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Moderate sunlight can help against hypertension
Sunlight is said to help alleviate high blood pressure by widening the blood vessels with UV rays. British scientists write in the "Journal of Investigative Dermatology". This connection could also explain why patients have higher hypertension in winter than in summer.
Sunlight affects high blood pressure and the risk of cardiovascular diseases
As the researchers report, UV radiation affects the nitrogen monoxide content in the skin, which causes the blood vessels to widen. This reduces arterial pressure and blood pressure drops. So far, doctors have explicitly warned against sunbathing due to the risk of skin cancer. However, according to the study, it is advisable to expose yourself to the sun's rays to reduce the risk of cardiovascular diseases such as stroke and heart attack.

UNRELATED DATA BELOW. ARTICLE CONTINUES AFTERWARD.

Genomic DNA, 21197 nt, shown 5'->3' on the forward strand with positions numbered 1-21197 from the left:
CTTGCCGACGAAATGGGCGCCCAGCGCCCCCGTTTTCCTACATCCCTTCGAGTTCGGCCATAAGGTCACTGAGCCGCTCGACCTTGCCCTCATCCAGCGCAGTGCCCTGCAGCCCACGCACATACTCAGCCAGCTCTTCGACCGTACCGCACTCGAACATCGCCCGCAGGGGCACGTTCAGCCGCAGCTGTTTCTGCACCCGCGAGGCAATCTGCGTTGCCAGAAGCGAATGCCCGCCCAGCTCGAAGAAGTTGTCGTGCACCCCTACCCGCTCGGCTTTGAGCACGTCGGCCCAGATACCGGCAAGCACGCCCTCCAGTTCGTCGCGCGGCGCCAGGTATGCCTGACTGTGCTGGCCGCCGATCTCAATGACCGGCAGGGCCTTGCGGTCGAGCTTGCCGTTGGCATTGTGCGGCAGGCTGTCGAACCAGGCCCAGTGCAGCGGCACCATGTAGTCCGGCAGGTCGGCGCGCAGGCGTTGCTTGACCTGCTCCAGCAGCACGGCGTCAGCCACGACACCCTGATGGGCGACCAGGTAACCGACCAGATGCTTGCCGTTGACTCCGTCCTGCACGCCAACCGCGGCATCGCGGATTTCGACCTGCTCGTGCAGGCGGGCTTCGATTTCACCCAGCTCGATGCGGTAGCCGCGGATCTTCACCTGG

Martin Feelisch, medical professor at the University of Southampton, and his colleagues conducted their experiments with 24 study participants, who lay under a tanning lamp with UV radiation for 20 minutes. This achieved a radiation intensity of 30 minutes in the real sun. The procedure was repeated, but without the UV radiation, so that the test subjects were only irradiated with heat. While there was a decrease in blood pressure in the first attempt, no effect on blood pressure was found in the second attempt. According to the researchers, their results correspond to the seasonal fluctuations in blood pressure and the resulting risks for problems with the cardiovascular system.
"All of our data collectively provide mechanism-related insights into an important function of the skin in modulating systemic nitric oxide bioavailability, which can be responsible for the seasonal and latitude-related fluctuations in blood pressure and cardiovascular diseases," write the scientists in the specialist magazine. (ag)
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